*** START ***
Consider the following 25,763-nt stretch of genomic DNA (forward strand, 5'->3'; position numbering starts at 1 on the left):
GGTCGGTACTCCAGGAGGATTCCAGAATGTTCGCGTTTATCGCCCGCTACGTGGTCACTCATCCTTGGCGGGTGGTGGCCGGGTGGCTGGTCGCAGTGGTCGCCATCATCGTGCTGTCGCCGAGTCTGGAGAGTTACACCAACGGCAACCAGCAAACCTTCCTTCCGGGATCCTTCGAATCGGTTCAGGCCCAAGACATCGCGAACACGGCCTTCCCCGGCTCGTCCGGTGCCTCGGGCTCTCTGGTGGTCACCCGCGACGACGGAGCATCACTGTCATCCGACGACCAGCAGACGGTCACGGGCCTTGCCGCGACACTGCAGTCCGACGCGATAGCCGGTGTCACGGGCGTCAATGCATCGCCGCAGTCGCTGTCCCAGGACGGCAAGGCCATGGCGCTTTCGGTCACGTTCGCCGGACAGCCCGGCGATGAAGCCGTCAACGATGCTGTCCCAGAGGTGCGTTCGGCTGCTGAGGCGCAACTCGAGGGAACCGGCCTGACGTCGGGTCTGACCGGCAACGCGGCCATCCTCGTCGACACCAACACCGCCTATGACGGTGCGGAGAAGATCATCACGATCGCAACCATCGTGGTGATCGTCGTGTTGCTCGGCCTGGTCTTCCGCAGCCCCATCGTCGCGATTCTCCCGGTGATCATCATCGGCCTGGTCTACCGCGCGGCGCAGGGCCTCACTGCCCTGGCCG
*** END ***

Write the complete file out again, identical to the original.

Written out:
Consider the following 25,763-nt stretch of genomic DNA (forward strand, 5'->3'; position numbering starts at 1 on the left):
GGTCGGTACTCCAGGAGGATTCCAGAATGTTCGCGTTTATCGCCCGCTACGTGGTCACTCATCCTTGGCGGGTGGTGGCCGGGTGGCTGGTCGCAGTGGTCGCCATCATCGTGCTGTCGCCGAGTCTGGAGAGTTACACCAACGGCAACCAGCAAACCTTCCTTCCGGGATCCTTCGAATCGGTTCAGGCCCAAGACATCGCGAACACGGCCTTCCCCGGCTCGTCCGGTGCCTCGGGCTCTCTGGTGGTCACCCGCGACGACGGAGCATCACTGTCATCCGACGACCAGCAGACGGTCACGGGCCTTGCCGCGACACTGCAGTCCGACGCGATAGCCGGTGTCACGGGCGTCAATGCATCGCCGCAGTCGCTGTCCCAGGACGGCAAGGCCATGGCGCTTTCGGTCACGTTCGCCGGACAGCCCGGCGATGAAGCCGTCAACGATGCTGTCCCAGAGGTGCGTTCGGCTGCTGAGGCGCAACTCGAGGGAACCGGCCTGACGTCGGGTCTGACCGGCAACGCGGCCATCCTCGTCGACACCAACACCGCCTATGACGGTGCGGAGAAGATCATCACGATCGCAACCATCGTGGTGATCGTCGTGTTGCTCGGCCTGGTCTTCCGCAGCCCCATCGTCGCGATTCTCCCGGTGATCATCATCGGCCTGGTCTACCGCGCGGCGCAGGGCCTCACTGCCCTGGCCG